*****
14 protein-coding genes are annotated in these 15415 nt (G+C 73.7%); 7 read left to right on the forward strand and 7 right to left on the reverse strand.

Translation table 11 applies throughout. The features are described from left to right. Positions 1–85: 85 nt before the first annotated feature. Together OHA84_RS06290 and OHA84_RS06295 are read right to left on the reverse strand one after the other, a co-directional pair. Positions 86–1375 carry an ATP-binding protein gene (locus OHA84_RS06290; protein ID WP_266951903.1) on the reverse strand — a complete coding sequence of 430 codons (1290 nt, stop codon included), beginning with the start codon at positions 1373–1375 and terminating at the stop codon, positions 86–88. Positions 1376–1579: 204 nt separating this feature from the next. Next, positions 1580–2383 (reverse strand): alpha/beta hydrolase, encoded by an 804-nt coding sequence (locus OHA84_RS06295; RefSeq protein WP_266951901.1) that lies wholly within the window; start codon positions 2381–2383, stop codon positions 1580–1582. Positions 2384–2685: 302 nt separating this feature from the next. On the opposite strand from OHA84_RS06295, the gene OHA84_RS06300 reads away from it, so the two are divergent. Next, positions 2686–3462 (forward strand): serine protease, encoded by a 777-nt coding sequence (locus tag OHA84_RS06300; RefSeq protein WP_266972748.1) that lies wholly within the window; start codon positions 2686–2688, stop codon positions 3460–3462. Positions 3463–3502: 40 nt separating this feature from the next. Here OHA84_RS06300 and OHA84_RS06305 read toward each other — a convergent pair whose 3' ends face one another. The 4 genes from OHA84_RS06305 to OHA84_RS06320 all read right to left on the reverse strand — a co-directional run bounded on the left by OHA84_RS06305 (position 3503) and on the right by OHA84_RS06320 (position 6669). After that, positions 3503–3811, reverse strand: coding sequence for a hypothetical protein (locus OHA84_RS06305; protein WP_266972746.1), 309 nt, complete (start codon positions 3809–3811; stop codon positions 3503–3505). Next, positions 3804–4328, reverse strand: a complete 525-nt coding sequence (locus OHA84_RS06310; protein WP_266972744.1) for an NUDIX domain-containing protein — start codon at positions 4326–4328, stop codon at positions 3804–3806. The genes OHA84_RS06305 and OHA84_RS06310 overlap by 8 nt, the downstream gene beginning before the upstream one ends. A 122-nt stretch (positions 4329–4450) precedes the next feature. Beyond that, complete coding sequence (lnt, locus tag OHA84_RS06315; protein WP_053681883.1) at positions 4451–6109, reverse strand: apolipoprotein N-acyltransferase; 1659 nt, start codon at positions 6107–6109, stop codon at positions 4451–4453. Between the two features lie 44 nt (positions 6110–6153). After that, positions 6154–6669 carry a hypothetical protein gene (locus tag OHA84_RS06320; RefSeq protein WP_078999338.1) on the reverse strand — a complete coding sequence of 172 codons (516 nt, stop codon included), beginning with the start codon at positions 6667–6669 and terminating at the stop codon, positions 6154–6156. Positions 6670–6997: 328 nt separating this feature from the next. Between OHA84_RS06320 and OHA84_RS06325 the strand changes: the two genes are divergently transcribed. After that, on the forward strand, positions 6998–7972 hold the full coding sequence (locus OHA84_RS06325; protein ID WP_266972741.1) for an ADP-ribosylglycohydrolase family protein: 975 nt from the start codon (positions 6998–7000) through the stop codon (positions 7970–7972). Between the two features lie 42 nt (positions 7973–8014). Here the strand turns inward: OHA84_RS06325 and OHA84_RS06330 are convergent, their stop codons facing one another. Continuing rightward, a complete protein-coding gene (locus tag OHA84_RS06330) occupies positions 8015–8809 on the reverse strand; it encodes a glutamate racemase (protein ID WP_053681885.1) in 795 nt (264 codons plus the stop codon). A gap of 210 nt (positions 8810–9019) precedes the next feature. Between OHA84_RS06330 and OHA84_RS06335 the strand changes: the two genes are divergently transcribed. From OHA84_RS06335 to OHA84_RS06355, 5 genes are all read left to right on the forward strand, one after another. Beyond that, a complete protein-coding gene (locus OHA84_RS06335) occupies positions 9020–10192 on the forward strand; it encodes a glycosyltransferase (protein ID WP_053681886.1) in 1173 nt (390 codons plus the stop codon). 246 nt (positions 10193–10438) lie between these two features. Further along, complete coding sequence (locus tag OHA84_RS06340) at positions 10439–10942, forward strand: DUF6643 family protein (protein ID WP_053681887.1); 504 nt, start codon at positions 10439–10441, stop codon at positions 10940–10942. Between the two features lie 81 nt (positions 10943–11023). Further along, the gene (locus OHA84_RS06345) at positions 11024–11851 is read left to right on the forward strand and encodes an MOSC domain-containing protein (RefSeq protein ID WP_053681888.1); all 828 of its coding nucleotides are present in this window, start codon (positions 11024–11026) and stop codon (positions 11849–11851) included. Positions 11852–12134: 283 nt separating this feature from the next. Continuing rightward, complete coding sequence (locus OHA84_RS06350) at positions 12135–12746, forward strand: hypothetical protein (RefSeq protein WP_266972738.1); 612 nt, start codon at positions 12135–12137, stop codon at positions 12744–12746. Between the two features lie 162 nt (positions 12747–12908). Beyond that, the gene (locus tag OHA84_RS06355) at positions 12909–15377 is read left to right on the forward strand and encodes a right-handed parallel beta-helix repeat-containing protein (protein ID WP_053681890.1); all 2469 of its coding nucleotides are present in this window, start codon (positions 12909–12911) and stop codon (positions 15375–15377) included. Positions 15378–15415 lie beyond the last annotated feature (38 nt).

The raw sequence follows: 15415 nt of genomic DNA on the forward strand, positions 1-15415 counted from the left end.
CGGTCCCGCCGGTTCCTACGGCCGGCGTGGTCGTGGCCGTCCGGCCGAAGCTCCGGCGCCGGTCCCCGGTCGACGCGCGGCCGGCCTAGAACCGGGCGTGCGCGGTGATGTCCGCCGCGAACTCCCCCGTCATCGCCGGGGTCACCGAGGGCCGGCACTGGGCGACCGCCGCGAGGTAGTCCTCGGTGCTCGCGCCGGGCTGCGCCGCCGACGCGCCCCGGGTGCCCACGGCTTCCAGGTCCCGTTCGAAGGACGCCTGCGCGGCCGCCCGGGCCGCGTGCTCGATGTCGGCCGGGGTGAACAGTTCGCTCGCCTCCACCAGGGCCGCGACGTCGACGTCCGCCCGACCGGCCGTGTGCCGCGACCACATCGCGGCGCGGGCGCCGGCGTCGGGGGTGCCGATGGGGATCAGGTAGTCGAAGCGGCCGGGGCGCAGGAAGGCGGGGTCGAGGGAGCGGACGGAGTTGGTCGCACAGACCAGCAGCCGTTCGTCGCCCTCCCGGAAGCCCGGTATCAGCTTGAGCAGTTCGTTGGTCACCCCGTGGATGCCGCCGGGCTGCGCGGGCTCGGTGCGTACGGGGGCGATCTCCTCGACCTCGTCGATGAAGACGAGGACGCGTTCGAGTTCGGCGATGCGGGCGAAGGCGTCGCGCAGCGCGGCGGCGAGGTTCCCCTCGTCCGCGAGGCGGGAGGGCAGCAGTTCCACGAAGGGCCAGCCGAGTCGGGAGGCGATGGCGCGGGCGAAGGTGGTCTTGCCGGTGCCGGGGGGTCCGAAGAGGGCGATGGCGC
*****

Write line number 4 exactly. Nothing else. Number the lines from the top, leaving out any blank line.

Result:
CGGTCCCGCCGGTTCCTACGGCCGGCGTGGTCGTGGCCGTCCGGCCGAAGCTCCGGCGCCGGTCCCCGGTCGACGCGCGGCCGGCCTAGAACCGGGCGTGCGCGGTGATGTCCGCCGCGAACTCCCCCGTCATCGCCGGGGTCACCGAGGGCCGGCACTGGGCGACCGCCGCGAGGTAGTCCTCGGTGCTCGCGCCGGGCTGCGCCGCCGACGCGCCCCGGGTGCCCACGGCTTCCAGGTCCCGTTCGAAGGACGCCTGCGCGGCCGCCCGGGCCGCGTGCTCGATGTCGGCCGGGGTGAACAGTTCGCTCGCCTCCACCAGGGCCGCGACGTCGACGTCCGCCCGACCGGCCGTGTGCCGCGACCACATCGCGGCGCGGGCGCCGGCGTCGGGGGTGCCGATGGGGATCAGGTAGTCGAAGCGGCCGGGGCGCAGGAAGGCGGGGTCGAGGGAGCGGACGGAGTTGGTCGCACAGACCAGCAGCCGTTCGTCGCCCTCCCGGAAGCCCGGTATCAGCTTGAGCAGTTCGTTGGTCACCCCGTGGATGCCGCCGGGCTGCGCGGGCTCGGTGCGTACGGGGGCGATCTCCTCGACCTCGTCGATGAAGACGAGGACGCGTTCGAGTTCGGCGATGCGGGCGAAGGCGTCGCGCAGCGCGGCGGCGAGGTTCCCCTCGTCCGCGAGGCGGGAGGGCAGCAGTTCCACGAAGGGCCAGCCGAGTCGGGAGGCGATGGCGCGGGCGAAGGTGGTCTTGCCGGTGCCGGGGGGTCCGAAGAGGGCGATGGCGC